Axel Scheffler, illustrator of the Gruffalo children’s books, used his acceptance speech at the British Book Awards to launch a ferocious attack on Brexit.
The German, who was presented with an award for illustrator of the year, said “I can’t pretend it’s business as usual. It’s just 10 months until ‘Freedom Day’ – next March.
“Worst-case scenario, I might not be allowed to stay here by the time my next book with Julia Donaldson is launched.”
Mr Scheffler, who works on the children’s book with author Ms Donaldson, has lived in the UK for 36 years.
But he said: “There would have been no Gruffalo without the EU facilitating my study here.
“And, even if I had, somehow, studied in the UK, I would have had to leave after my studies ended in 1985. So there would never have been the successful Anglo-German joint venture Donaldson-Scheffler.”
Saying he was “very grateful” for the award last week, Mr Scheffler paid tribute “to the judges who chose me, a foreign EU citizen in Brexit times – that’s a nice gesture.
“But I also accept it with a heavy heart and maybe even a slightly bitter feeling – it feels like a consolation prize. Or even a farewell gift.”
He said: “I would like to mention another person who came from Germany under completely different circumstances who is here tonight: my friend, Judith Kerr. Here, in this room, you have a refugee from the Nazis and a peace-time EU immigrant giving something for the families and the economy of the UK.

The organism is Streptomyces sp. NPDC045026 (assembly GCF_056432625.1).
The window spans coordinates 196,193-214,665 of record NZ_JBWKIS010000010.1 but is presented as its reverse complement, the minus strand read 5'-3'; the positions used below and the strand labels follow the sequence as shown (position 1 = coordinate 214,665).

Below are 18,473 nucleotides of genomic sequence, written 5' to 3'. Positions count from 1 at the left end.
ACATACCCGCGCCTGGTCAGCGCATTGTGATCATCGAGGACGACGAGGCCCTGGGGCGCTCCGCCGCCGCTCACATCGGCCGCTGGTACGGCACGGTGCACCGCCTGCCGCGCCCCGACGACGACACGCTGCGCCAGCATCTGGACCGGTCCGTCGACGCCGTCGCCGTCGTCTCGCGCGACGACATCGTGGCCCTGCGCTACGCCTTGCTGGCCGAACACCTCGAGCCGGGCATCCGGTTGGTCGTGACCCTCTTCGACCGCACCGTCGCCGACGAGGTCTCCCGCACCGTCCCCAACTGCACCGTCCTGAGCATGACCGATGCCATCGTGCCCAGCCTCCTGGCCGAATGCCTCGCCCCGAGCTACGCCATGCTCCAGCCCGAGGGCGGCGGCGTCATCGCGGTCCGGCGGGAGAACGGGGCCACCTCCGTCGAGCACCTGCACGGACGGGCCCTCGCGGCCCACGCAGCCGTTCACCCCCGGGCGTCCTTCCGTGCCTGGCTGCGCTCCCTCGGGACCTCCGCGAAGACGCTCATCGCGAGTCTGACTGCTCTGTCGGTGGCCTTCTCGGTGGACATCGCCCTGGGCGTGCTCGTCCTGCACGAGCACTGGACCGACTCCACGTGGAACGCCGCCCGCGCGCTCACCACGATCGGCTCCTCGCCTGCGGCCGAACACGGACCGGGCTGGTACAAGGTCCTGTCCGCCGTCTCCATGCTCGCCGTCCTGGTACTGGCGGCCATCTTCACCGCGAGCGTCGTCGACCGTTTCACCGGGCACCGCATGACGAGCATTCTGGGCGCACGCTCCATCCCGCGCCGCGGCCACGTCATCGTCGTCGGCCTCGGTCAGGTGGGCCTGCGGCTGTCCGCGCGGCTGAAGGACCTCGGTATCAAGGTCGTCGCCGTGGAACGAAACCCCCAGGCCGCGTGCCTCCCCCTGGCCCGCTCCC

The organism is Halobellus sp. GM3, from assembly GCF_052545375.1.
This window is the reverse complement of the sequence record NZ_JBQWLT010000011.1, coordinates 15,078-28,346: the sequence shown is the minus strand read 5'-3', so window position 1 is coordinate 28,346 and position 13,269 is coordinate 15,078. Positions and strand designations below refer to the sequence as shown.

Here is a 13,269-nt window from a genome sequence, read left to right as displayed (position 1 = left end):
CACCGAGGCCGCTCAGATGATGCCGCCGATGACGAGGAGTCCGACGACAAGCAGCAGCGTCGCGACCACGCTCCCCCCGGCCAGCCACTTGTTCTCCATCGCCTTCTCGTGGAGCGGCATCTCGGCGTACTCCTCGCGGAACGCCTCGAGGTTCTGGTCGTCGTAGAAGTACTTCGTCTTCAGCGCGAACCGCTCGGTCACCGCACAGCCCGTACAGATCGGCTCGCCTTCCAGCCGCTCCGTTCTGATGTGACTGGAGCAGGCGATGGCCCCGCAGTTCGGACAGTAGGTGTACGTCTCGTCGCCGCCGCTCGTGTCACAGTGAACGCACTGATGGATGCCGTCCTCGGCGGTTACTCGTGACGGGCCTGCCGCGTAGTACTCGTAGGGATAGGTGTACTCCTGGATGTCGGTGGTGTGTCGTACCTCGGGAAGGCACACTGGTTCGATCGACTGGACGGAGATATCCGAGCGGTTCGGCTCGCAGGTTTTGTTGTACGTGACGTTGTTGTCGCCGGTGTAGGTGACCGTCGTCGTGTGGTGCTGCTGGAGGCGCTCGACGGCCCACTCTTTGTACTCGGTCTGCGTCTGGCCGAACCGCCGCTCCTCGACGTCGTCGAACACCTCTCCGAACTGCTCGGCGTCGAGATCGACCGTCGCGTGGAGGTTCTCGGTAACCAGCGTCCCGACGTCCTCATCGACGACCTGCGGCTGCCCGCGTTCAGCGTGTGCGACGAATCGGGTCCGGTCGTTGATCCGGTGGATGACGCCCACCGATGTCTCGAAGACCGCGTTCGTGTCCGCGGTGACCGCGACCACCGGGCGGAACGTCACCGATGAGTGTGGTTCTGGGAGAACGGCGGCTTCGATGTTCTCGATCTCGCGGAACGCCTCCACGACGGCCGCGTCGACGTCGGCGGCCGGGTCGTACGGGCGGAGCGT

“But after the Brexit vote it feels, despite our contribution, as if this country is saying, ‘It was all a mistake! We don’t really want you after all’. A Brexiteer would, of course, say, ‘Of course we want them when they make money for us’. But how can you gauge the future contribution of a young girl, as Judith was when she came here, or a 25 year-old student, as I was?”
Mr Scheffler made reference to one of his best-known works, Room on the Broom, which was made into an Oscar-nominated animated short film starring Gillian Anderson, David Walliams and Simon Pegg.
He said: “It makes me sad, and I worry when I think of a post-Brexit future for the UK families, especially the children, who are growing up with our books.
“What went wrong? What did they miss, the parents and grandparents who were reading Room on the Broom with its message of the importance of solidarity, partnership, friendship and kindness? The book wasn’t called No Room on the Broom.
“So beware, Brexit Britain – if you have no friends in a hostile environment – the dragons may come and get you.”